Why we must fight harder for the rights of young women and girls

09 Dec 2016 by Mandeep Dhaliwal, Director, HIV, Health and Development Group, Bureau for Policy and Programme Support, UNDP

Why we must fight harder for the rights of young women and girls In the scenic valley of Panjshir, a bridge built with UNDP support makes it possible for Bahara and her classmates to go to school. Photo: Omer/UNDP Afghanistan
In her 2013 memoir, activist Malala Yousafzai recounts a moment that changes not only the course of her destiny but that of many other young girls across the world. On a trip in northwest Pakistan, she comes across a girl selling oranges who is unable to read or write. Disturbed by the discovery that this girl had not received an education, Malala makes a decision that she famously continues to see through: “I would do everything in my power to help educate girls just like her. This was the war I was going to fight.” This year, Human Rights Day calls on everyone to stand up for someone's rights. Malala’s example is what we all need to do more of: stand up for the rights of young women and girls in health, education and beyond. … Read more

"I’m not afraid to tell"

24 Nov 2016 by Dina Teltayeva, Communications Associate, UNDP Kazakhstan

After two decades of silence, television producer Dina Tansari is speaking out about surviving sexual assault.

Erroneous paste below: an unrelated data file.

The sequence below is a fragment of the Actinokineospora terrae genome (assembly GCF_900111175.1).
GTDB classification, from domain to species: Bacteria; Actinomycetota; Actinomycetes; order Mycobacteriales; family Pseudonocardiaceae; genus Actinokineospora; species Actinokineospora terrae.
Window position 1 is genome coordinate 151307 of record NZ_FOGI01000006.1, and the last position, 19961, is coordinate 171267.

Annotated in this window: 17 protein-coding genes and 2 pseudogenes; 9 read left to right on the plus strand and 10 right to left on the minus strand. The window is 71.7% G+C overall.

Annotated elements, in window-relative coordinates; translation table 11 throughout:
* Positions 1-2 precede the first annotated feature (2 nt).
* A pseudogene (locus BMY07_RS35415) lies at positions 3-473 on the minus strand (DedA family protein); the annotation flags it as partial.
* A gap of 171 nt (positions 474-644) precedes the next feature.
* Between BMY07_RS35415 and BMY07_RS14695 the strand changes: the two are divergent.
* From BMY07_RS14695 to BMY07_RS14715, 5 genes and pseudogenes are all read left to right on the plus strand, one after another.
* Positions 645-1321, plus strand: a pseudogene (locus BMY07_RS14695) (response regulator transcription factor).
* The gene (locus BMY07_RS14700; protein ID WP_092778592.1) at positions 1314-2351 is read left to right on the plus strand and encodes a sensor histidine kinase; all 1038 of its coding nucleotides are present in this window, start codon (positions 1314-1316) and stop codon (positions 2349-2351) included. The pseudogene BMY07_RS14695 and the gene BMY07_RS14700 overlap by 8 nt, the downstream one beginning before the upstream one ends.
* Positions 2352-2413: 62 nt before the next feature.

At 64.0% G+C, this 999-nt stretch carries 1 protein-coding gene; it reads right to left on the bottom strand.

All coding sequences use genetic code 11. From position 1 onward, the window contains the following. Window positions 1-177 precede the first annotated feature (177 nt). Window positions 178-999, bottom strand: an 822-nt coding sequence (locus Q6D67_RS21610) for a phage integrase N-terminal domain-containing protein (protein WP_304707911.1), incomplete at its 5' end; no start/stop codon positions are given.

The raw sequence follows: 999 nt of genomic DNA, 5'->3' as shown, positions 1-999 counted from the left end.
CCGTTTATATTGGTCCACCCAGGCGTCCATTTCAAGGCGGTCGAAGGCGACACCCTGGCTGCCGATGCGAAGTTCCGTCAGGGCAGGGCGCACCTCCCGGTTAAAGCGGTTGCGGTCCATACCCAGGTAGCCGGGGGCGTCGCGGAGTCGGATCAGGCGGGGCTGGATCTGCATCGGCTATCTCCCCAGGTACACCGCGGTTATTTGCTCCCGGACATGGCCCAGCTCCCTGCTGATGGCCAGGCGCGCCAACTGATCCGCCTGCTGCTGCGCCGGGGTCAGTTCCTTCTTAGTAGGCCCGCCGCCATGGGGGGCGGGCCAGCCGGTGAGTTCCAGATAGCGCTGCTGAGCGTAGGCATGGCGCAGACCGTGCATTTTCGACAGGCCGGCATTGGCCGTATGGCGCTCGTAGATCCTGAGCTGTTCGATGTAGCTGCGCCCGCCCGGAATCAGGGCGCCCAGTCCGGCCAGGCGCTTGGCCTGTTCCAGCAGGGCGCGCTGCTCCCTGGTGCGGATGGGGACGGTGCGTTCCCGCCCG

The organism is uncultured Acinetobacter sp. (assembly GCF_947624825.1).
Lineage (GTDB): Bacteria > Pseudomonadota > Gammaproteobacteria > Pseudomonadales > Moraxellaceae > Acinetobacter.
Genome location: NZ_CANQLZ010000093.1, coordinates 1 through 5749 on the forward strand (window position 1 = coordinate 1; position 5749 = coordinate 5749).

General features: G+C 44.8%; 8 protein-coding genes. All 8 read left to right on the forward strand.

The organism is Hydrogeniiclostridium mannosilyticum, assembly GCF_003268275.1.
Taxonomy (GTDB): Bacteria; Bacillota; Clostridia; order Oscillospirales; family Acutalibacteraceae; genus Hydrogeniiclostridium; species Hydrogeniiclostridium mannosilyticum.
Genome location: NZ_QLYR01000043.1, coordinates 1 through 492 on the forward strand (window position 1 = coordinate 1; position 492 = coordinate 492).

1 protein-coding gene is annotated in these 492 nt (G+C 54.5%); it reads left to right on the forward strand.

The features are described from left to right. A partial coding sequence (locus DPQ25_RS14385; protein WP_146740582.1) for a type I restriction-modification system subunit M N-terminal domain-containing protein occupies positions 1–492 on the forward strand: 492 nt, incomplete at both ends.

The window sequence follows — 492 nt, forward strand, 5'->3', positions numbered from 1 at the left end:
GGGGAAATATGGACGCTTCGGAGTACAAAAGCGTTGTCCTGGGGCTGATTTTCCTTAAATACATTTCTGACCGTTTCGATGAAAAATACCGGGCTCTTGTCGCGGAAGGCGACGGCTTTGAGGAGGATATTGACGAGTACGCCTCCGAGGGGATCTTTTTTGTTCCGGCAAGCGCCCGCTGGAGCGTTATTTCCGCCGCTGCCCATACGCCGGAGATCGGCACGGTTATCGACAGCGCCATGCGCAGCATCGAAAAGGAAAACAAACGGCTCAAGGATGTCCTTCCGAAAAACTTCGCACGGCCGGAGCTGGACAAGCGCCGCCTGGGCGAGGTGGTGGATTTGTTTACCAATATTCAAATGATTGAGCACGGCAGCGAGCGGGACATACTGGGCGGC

Over the past few months, I’ve witnessed women in Kazakhstan break their silence on sexual violence. A campaign titled #ЯнеБоюсьСказать (I’m not afraid to tell) and НеМолчи (Don’t keep Quiet) has led to many women sharing their stories. One of them is Dina Tansari (pictured), a well-known TV producer. “…I was unconscious. They left me in front of my flat, rang the bell, and ran away. In the morning I couldn’t remember anything, except for my mum’s screams when she found me…,” she wrote on her Facebook wall. Dina has spoken up after two decades of torturing silence. When she was 20, her own classmates drugged her at a wedding party and gang raped her. Her mother rented an out-of-town flat for Dina when she found out about the incident because she couldn’t bear the shame that her daughter purportedly had brought to the family. Dina was left alone with her tragedy. #IamNotAfraidtoTell was started by Ukrainian journalist Anastasiya Melnichenko. The speed with which it has spread throughout the Russian-speaking social media world is shocking in itself. … Read more

Securing our societies from the threat of senseless terrorism

11 Apr 2016 by Patrick Keuleers, Director of Governance and Peacebuilding, UNDP

Ten of the eleven countries with over 500 deaths due to violent extremism in 2014 also have the largest number of refugees, migrants, and IDPs. Photo: Central African Republic
Since 2000, we have witnessed a more than ten-fold increase in the number of deaths from violent extremism and terrorism - from 3,329 victims in 2000 to 32,685 in 2014. And the death toll keeps rising. During the first months of 2016, more than 200 terrorist attacks claimed over 2500 victims. These incidents have taken place in all corners of the world and the diversity of countries shows the ubiquity of the challenge. Many attacks have been linked to well-known violent extremist groups, while others were perpetrated by lone wolfs or attributed to ongoing conflicts and civil wars. … Read more